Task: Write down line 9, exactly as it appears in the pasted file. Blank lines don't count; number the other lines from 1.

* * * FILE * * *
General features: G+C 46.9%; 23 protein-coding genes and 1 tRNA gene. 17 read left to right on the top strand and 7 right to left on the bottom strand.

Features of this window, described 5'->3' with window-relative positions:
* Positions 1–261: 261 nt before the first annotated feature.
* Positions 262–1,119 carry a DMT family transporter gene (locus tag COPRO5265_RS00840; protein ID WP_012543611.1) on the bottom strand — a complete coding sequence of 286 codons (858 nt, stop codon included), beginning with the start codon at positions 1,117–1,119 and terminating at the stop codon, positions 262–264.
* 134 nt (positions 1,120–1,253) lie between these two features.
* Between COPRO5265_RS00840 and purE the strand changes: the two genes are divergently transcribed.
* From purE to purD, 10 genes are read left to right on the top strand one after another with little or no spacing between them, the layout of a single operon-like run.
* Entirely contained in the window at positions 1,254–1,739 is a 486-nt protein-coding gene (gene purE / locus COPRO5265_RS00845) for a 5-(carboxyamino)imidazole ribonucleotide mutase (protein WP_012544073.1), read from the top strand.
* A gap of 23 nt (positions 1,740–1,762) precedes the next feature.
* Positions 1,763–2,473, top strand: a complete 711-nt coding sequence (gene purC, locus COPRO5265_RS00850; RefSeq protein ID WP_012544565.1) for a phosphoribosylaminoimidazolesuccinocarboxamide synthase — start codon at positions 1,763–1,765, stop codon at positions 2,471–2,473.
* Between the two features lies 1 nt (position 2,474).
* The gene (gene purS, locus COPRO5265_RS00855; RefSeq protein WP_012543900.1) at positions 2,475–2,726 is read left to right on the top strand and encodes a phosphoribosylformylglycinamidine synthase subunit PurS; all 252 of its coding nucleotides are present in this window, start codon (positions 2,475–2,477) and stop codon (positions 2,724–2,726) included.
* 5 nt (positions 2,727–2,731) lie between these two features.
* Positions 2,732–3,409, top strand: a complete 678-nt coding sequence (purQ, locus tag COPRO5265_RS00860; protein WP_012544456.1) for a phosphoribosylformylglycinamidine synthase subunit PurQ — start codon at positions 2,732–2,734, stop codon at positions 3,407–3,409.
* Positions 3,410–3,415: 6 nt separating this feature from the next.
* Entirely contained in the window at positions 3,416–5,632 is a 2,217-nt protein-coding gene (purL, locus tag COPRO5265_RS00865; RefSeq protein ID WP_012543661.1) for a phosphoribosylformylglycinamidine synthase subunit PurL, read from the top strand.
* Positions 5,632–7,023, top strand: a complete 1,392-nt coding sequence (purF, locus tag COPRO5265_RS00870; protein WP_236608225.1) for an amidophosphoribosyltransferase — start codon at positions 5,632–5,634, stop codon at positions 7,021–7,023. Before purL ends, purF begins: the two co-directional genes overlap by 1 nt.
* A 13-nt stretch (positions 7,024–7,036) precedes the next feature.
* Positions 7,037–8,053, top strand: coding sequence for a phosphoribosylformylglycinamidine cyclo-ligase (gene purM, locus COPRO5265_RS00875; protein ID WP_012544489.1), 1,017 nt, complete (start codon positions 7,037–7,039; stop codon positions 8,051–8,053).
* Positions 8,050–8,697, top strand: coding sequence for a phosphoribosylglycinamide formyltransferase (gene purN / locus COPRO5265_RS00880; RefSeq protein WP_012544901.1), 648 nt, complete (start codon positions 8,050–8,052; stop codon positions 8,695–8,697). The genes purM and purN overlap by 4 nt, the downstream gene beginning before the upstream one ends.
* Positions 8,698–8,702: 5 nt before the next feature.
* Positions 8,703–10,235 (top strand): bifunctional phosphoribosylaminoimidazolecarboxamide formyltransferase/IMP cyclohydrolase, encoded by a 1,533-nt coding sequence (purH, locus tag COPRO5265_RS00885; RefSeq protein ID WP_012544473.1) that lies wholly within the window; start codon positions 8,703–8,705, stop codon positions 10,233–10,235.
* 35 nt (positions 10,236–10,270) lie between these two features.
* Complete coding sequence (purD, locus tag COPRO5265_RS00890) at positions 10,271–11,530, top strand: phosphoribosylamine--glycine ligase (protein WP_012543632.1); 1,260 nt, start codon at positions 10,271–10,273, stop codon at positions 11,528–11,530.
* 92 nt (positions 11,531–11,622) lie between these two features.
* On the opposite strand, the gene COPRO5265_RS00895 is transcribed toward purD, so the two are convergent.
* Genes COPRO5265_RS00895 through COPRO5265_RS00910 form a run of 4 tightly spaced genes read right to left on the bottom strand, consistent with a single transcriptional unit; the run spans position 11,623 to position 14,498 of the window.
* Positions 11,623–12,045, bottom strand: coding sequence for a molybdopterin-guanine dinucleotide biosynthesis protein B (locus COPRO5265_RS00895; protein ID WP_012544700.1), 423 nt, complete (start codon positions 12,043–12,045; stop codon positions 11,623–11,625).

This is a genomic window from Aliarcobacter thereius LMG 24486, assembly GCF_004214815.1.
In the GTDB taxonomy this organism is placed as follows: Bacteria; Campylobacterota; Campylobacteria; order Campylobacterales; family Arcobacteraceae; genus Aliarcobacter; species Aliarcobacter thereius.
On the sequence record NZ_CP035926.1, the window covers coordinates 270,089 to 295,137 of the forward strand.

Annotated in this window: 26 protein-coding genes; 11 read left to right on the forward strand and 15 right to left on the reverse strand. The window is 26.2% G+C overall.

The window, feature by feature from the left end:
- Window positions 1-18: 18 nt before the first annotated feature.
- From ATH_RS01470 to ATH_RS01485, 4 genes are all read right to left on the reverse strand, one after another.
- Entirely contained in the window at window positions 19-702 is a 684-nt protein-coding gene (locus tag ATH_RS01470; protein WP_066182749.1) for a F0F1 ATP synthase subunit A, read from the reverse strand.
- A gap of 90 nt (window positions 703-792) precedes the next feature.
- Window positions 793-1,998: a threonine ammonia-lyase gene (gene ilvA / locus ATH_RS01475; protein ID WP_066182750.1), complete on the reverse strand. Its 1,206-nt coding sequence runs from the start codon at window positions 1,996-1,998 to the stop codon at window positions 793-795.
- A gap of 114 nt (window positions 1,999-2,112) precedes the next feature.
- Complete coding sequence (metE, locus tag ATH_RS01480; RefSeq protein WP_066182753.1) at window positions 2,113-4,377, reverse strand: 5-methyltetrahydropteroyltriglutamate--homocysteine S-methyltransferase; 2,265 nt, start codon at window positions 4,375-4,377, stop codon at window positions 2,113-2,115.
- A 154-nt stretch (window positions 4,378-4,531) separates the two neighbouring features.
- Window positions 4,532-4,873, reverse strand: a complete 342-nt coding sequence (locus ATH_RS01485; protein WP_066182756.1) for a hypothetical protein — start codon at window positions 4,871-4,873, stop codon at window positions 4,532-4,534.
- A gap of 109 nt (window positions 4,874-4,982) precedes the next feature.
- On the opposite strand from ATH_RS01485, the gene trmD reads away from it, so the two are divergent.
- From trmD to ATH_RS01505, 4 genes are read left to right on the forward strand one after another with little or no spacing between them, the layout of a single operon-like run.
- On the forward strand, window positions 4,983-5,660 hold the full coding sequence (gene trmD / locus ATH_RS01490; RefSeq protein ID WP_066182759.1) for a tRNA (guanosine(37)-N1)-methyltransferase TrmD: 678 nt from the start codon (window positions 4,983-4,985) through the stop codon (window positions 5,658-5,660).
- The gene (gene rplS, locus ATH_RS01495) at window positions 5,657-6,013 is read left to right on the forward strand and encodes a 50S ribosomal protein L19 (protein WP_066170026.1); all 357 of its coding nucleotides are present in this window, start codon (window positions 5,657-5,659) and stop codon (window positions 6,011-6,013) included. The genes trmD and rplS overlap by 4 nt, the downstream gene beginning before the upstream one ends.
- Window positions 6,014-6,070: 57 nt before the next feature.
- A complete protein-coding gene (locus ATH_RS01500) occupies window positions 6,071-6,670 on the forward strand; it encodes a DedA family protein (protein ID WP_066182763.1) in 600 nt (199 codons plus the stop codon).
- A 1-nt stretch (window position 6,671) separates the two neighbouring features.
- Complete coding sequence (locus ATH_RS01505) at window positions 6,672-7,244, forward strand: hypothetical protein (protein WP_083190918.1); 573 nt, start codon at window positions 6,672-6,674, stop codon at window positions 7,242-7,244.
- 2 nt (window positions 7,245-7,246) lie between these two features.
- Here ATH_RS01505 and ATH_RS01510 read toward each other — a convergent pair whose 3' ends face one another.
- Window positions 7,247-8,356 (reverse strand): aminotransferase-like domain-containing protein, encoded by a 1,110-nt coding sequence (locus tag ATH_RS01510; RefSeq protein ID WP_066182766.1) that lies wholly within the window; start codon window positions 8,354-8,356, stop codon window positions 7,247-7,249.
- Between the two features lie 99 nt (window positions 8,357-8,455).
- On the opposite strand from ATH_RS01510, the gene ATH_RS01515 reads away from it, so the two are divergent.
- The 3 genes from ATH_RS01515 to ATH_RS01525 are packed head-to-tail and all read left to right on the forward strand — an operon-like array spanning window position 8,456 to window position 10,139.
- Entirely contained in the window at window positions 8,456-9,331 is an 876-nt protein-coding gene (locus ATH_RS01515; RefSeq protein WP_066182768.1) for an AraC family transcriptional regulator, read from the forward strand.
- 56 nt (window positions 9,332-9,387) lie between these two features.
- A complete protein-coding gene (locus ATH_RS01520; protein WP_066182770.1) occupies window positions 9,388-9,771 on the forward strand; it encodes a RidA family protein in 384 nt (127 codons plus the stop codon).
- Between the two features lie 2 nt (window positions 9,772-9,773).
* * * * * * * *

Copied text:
* A gap of 23 nt (positions 1,740–1,762) precedes the next feature.